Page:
Opposition should push for Australian federal electoral reform: Whitlam

Monday, May 29, 2006

Former Australian Prime Minister, Gough Whitlam has attacked the Labor party's stance on electoral reform during a speech at the opening of Labor member Kevin Rudd's new office in Brisbane.

Mr Whitlam said that the Australian opposition's recent record of defending the rights of citizens and improving the functioning of governance was "abysmal".

He also said that the Labor party seemed to have ignored the fact that the incumbent government has an advantage in determining election dates. "They don't seem to care that the national elections are held on the date which the incumbent prime minister calculates will give the biggest advantage to his party," he said.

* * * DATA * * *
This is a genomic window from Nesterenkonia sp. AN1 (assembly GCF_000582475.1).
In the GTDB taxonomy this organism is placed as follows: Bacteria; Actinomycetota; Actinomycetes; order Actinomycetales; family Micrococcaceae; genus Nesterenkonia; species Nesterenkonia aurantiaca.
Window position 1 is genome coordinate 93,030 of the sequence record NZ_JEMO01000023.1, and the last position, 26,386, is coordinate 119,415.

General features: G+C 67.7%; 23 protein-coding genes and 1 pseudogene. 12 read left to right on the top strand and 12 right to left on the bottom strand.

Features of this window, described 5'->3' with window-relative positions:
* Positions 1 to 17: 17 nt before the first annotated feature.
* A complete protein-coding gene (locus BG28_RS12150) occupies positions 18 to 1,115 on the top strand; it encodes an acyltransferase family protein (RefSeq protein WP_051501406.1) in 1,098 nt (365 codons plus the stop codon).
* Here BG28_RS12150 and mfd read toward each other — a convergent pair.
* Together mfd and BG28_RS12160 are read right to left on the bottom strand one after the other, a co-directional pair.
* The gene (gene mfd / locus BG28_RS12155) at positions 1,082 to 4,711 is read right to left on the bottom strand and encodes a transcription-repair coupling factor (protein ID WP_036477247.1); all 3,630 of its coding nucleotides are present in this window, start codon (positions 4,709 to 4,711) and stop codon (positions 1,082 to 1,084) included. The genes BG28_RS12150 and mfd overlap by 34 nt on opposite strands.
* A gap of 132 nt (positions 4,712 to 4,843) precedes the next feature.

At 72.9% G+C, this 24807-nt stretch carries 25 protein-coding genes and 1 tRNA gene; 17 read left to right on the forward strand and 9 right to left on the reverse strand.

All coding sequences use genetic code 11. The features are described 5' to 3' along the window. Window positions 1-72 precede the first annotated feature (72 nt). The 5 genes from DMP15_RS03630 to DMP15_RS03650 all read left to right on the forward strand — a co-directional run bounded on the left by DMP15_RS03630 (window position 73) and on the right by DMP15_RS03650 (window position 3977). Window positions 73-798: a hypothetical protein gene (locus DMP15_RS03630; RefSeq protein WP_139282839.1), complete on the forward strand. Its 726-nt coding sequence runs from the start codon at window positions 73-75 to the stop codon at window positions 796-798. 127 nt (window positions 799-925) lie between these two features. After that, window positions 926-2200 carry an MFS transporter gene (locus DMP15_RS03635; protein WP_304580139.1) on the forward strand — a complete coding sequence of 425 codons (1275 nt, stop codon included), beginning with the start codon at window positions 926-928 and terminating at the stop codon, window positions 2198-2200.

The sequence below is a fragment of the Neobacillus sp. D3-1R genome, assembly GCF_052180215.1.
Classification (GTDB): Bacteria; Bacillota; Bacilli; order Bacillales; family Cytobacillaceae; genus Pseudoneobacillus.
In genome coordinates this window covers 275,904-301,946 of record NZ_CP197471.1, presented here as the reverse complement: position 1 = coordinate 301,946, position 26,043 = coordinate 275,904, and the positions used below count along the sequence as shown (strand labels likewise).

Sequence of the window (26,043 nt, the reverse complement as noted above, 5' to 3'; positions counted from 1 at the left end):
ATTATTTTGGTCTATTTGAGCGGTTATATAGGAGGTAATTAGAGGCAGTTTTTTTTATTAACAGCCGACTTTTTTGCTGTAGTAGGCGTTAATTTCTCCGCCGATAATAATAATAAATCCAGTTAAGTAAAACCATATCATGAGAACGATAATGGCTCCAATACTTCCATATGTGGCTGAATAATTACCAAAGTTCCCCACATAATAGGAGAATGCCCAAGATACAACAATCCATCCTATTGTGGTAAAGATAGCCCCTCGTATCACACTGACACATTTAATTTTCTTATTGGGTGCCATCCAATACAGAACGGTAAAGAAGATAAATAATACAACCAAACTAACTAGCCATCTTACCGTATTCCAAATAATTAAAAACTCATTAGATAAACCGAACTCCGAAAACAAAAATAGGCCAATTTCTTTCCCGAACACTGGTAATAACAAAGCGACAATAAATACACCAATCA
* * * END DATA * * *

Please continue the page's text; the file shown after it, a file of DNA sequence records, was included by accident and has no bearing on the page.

"In this way, he restricts the capacity of the alternative government to choose candidates, prepare policies and plan campaigns."

As well, Mr Whitlam voiced his belief that Labor should push for fixed four-year terms, much the same as those which operate in some Australian states.

Mr Whitlam said the joint standing committee on electoral affairs' report last year, which found that election terms should be fixed for three-years at the least could be used to push for reform. Mr Whitlam added that it has long been Labor party policy for Australia to fix four-year terms for both houses of parliament.

Mr Whitlam said the issue of electoral reform was urgent. "Referendum proposals must be submitted to the electors... not less than two nor more than six months after they have been passed by an absolute majority in each house of the Parliament. The issue is urgent."

Mr Whitlam also warned that if Labor won the next election that it would be frustrated by a coalition majority in the senate. Senators are elected for six-year terms with half of them due for re-election every three-years.